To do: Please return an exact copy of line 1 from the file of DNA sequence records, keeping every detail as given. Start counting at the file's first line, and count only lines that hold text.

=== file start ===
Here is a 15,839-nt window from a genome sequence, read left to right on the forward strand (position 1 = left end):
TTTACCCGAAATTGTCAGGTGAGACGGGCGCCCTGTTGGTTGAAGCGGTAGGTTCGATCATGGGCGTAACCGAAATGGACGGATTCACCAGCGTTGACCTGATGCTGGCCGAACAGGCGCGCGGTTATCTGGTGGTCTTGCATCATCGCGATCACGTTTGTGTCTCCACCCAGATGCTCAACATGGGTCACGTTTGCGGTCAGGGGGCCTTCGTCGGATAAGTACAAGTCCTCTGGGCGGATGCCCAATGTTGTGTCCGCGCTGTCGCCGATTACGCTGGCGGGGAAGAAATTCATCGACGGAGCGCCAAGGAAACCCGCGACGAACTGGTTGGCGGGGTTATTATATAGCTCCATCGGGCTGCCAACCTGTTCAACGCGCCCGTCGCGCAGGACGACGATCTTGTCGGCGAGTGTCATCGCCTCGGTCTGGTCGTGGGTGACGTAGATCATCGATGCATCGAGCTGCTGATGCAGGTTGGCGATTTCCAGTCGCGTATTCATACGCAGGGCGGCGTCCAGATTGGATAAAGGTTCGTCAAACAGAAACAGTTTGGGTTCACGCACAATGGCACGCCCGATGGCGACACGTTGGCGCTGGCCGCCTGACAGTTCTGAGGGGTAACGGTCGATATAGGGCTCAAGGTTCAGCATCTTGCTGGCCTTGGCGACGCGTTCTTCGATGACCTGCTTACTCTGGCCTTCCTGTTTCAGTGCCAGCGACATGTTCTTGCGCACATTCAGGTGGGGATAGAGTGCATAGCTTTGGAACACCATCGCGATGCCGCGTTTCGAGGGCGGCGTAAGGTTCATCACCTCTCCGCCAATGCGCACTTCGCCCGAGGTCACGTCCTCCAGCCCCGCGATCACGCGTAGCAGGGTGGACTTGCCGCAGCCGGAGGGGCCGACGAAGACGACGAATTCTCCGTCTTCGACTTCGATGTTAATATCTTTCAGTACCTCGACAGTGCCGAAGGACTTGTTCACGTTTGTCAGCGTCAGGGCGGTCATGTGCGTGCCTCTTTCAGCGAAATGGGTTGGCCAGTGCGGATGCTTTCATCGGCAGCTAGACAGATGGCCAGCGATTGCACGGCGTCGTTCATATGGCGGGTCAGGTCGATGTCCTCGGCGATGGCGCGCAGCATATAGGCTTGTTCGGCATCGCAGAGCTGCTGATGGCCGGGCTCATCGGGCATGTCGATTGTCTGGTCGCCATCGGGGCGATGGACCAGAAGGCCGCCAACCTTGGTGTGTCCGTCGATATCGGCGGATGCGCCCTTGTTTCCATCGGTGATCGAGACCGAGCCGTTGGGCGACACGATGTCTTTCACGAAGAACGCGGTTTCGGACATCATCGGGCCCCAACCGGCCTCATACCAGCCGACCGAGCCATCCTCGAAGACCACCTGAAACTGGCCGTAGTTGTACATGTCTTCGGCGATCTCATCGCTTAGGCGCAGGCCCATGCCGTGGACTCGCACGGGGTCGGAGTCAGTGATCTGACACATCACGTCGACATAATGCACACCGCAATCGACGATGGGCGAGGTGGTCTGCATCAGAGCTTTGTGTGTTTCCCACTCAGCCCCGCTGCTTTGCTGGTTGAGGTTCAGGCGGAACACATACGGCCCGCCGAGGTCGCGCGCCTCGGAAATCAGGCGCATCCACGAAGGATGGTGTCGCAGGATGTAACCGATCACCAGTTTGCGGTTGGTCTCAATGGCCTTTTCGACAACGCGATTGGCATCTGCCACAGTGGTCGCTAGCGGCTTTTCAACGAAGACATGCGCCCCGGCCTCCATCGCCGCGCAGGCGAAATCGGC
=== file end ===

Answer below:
Here is a 15,839-nt window from a genome sequence, read left to right on the forward strand (position 1 = left end):